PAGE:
TRENTON, New Jersey — New Jersey lawmakers are trying again to impose daily limits on the amount of pollutants that can be allowed to wash into the fragile Barnegat Bay.
Environmental groups say the limits are the only way to truly improve water quality in the struggling waterway. But opponents say new rules could stifle development and economic activity near it.
A state senate committee advanced a bill Monday that would require the Department of Environmental Protection to study the bay's water quality. If it's determined to be impaired using the standards of federal Clean Water Act, the state would have to set limits on how much pollution caused by phosphorus, nitrates and sediment should be allowed to enter the bay each day.
Gov. Chris Christie vetoed an identical bill in 2010. His administration issued a 10-point plan to help the bay, including the nation's toughest restrictions on fertilizer. But it stopped short of setting daily pollution limits for the bay.
Fishermen say they seem to be catching less in the bay in recent years, and it is beset by jellyfish, which have eliminated swimming in many places. Environmentalists say the jellyfish are thriving due to high levels of nitrogen washing into the bay.
"Barnegat Bay is dying," said Dave Pringle, New Jersey director of Clean Water Action. "Everybody knows the problem in Barnegat Bay is overdevelopment."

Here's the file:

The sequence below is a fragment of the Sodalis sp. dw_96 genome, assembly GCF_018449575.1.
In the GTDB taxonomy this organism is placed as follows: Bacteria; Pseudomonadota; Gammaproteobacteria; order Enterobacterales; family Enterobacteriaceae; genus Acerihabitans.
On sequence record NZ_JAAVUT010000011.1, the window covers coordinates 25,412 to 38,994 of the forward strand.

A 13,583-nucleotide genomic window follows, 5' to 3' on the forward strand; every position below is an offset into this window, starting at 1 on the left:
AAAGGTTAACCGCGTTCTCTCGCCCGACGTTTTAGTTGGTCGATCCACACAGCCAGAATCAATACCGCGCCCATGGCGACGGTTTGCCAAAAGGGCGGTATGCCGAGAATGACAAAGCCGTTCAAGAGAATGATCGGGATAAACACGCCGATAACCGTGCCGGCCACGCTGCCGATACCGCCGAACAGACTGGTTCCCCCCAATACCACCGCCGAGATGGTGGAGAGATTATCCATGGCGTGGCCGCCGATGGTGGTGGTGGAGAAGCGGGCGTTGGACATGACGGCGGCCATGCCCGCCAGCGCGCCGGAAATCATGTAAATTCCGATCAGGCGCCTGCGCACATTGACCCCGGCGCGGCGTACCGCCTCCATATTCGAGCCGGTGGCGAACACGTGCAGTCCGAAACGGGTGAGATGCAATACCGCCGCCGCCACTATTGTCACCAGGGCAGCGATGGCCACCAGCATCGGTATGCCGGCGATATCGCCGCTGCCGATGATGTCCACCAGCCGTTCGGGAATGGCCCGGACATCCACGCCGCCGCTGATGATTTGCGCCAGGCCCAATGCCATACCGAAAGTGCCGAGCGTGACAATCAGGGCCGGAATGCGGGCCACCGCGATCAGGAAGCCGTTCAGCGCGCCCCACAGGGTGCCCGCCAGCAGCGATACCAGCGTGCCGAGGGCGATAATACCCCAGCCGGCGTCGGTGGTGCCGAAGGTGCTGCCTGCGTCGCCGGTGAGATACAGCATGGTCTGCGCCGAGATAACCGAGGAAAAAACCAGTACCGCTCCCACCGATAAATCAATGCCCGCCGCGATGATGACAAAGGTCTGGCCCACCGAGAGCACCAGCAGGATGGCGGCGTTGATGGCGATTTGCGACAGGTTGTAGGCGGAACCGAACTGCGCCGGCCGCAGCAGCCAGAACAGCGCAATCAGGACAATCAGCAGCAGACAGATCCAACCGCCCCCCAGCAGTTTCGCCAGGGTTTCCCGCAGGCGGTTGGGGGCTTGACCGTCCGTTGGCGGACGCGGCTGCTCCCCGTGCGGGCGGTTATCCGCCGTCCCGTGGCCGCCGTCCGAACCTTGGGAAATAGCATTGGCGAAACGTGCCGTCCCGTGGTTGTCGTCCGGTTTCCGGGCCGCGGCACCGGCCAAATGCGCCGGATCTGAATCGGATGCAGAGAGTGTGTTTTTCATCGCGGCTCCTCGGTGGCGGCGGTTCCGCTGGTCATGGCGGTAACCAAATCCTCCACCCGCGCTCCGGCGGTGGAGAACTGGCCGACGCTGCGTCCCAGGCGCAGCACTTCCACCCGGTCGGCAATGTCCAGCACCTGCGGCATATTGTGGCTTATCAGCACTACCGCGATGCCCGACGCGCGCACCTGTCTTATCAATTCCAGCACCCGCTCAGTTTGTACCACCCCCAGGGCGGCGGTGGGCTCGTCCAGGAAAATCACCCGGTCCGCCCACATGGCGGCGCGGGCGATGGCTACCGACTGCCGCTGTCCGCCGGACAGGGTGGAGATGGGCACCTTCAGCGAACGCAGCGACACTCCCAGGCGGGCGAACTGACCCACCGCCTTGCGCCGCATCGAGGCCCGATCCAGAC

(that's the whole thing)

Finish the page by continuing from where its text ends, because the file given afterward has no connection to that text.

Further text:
Setting daily pollutant limits "is really the only way we're going to fix this bay," he said.
Michael Egenton, executive vice president of the New Jersey State Chamber of Commerce, said most businesses recognize the importance of protecting the environment in a state where tourism is the third-leading industry. But he said setting daily pollutant loads could cause more harm than good if done in an extreme way.
"Anything is doable," he said. "Let's just make sure we don't go too far to the other end of the spectrum where we cause (businesses) to say, 'I can't operate a facility in New Jersey,'" Egenton said. "The devil is in the details."
John Gray, the DEP's deputy chief of staff, wrote to the Senate Environment Committee on Monday, saying the type of daily limit proposed in the bill would not address the main problem. He said such limits are effective in stopping pollution from specified sources, but added that the primary problem is "non-point pollution" — contamination defined by the U.S. Environmental Protection Agency as coming from numerous sources such as land runoff, tainted rain or snow, and particulates that fall from the atmosphere.
He said the DEP continues to study the bay's water quality, and has completed 10 research projects on it. Gray said results of that research will advise DEP on how much pollution is too much, adding that a legislatively imposed limit "is not the best approach to approve the quality of Barnegat Bay."
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